Dracore Data Sciences has refuted suggestions it is responsible for the leak of the personal data of millions of South Africans.
This follows a report that linked the leak to Jigsaw Holdings, and connected Dracore’s GoVault service to Jigsaw.
A blog post published by Dracore CEO Chantelle Fraser said the leak originated over the SSL port at a server with the IP address 188.8.131.52, which traces back to the Era properties webserver.
A report from iAfrikan CEO Tefo Mohapi states the database has been removed from the Jigsaw webserver.
Dracore also published an email which it said was from a former employee at Jigsaw, who confirmed the IP address corresponds to Jigsaw’s main web server at Hetzner.
The data in question was hosted in a MySQL database running on an Apache web server. Dracore said it uses Microsoft SQL servers and Microsoft’s IIS web server, which means the leak could not have originated from its servers.
On the question of Dracore’s relationship with Hano Jacobs, to whom the GoVault.co.za domain is registered, Fraser said they were exploring business avenues involving software development in 2013.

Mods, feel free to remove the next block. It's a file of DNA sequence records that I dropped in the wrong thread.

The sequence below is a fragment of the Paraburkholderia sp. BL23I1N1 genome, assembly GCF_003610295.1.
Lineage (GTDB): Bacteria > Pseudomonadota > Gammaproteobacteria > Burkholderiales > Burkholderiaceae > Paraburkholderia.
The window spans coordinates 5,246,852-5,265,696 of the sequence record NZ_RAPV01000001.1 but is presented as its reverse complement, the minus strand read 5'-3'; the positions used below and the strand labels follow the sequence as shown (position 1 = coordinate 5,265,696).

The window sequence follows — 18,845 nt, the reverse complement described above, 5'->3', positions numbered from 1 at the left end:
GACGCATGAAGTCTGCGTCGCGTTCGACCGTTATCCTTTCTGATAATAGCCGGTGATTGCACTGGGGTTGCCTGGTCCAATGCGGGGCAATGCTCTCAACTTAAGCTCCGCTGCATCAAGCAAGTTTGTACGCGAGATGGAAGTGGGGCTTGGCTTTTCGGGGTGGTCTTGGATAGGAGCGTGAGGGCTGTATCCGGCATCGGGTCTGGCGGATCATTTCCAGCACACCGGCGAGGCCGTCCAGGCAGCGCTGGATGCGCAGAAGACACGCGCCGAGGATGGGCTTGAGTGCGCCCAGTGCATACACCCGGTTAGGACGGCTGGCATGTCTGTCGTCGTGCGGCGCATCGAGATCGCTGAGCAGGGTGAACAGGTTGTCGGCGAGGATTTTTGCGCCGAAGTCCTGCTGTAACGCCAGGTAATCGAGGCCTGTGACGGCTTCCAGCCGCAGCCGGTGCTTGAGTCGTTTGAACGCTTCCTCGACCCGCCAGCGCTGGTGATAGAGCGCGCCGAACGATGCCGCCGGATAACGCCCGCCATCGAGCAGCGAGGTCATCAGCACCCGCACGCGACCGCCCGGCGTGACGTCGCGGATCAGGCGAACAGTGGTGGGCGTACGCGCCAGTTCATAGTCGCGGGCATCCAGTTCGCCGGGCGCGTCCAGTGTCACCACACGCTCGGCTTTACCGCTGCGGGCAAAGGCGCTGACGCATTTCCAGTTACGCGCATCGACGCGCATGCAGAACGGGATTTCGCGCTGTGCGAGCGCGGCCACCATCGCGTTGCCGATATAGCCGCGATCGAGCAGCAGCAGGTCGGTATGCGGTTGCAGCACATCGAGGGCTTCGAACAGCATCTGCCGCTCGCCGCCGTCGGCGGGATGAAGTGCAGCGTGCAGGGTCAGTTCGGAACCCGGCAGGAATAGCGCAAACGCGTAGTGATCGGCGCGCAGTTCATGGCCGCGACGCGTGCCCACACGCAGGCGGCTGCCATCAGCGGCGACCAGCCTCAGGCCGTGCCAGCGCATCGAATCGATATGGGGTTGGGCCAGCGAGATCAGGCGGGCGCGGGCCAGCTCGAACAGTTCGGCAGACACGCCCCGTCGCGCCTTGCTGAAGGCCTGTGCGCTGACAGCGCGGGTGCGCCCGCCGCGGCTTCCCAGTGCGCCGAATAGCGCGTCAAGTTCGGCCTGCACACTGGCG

“However, [we] ended this exploration in early 2014 as we did not have the capacity or time to fulfill on our ideas,” said Fraser.
Fraser said Jigsaw used to be a client of Dracore Investments. The companies signed an agreement on 3 July 2014 to enrich their deeds database over a period of six months.
Their agreement terminated at the end of the six months, and that arm of Dracore was subsequently liquidated.
As part of the agreement, Jigsaw signed a clause taking responsibility for the security and integrity of the data, said Fraser.
“Today has been a really tough day for my team. I started my journey into entrepreneurship in 2013 and have always operated my business on the premise of integrity,” said Fraser.
“We conclusively know that we are not the source of the data leak.”